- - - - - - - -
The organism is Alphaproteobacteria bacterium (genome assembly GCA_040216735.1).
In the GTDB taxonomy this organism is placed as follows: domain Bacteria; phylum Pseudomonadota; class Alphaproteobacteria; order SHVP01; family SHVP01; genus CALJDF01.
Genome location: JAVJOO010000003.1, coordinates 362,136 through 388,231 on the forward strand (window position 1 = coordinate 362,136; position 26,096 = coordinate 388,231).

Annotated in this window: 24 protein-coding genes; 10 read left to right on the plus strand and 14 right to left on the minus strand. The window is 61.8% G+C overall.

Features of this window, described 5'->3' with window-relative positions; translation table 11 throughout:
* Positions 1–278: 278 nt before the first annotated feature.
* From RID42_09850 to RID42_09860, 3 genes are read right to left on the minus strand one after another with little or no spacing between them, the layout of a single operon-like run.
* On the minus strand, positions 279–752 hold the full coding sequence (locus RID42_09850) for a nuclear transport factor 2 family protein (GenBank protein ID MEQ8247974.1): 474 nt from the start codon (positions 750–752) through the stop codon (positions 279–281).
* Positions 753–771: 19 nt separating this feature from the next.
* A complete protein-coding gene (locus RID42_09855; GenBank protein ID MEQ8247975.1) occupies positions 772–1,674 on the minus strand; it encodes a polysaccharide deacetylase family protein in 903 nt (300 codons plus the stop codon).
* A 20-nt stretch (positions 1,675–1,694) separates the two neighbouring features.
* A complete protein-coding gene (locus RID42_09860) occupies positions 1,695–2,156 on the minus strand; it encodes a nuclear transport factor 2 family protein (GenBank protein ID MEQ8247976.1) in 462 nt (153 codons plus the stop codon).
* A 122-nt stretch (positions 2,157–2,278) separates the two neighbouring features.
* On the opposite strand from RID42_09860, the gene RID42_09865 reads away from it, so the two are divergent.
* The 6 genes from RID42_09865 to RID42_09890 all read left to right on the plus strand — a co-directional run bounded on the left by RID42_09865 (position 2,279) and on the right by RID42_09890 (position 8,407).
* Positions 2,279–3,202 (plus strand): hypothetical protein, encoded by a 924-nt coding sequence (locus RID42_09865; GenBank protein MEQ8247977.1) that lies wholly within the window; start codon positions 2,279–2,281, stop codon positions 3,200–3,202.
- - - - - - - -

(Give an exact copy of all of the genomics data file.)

The organism is Alphaproteobacteria bacterium (genome assembly GCA_040216735.1).
In the GTDB taxonomy this organism is placed as follows: domain Bacteria; phylum Pseudomonadota; class Alphaproteobacteria; order SHVP01; family SHVP01; genus CALJDF01.
Genome location: JAVJOO010000003.1, coordinates 362,136 through 388,231 on the forward strand (window position 1 = coordinate 362,136; position 26,096 = coordinate 388,231).

Annotated in this window: 24 protein-coding genes; 10 read left to right on the plus strand and 14 right to left on the minus strand. The window is 61.8% G+C overall.

Features of this window, described 5'->3' with window-relative positions; translation table 11 throughout:
* Positions 1–278: 278 nt before the first annotated feature.
* From RID42_09850 to RID42_09860, 3 genes are read right to left on the minus strand one after another with little or no spacing between them, the layout of a single operon-like run.
* On the minus strand, positions 279–752 hold the full coding sequence (locus RID42_09850) for a nuclear transport factor 2 family protein (GenBank protein ID MEQ8247974.1): 474 nt from the start codon (positions 750–752) through the stop codon (positions 279–281).
* Positions 753–771: 19 nt separating this feature from the next.
* A complete protein-coding gene (locus RID42_09855; GenBank protein ID MEQ8247975.1) occupies positions 772–1,674 on the minus strand; it encodes a polysaccharide deacetylase family protein in 903 nt (300 codons plus the stop codon).
* A 20-nt stretch (positions 1,675–1,694) separates the two neighbouring features.
* A complete protein-coding gene (locus RID42_09860) occupies positions 1,695–2,156 on the minus strand; it encodes a nuclear transport factor 2 family protein (GenBank protein ID MEQ8247976.1) in 462 nt (153 codons plus the stop codon).
* A 122-nt stretch (positions 2,157–2,278) separates the two neighbouring features.
* On the opposite strand from RID42_09860, the gene RID42_09865 reads away from it, so the two are divergent.
* The 6 genes from RID42_09865 to RID42_09890 all read left to right on the plus strand — a co-directional run bounded on the left by RID42_09865 (position 2,279) and on the right by RID42_09890 (position 8,407).
* Positions 2,279–3,202 (plus strand): hypothetical protein, encoded by a 924-nt coding sequence (locus RID42_09865; GenBank protein MEQ8247977.1) that lies wholly within the window; start codon positions 2,279–2,281, stop codon positions 3,200–3,202.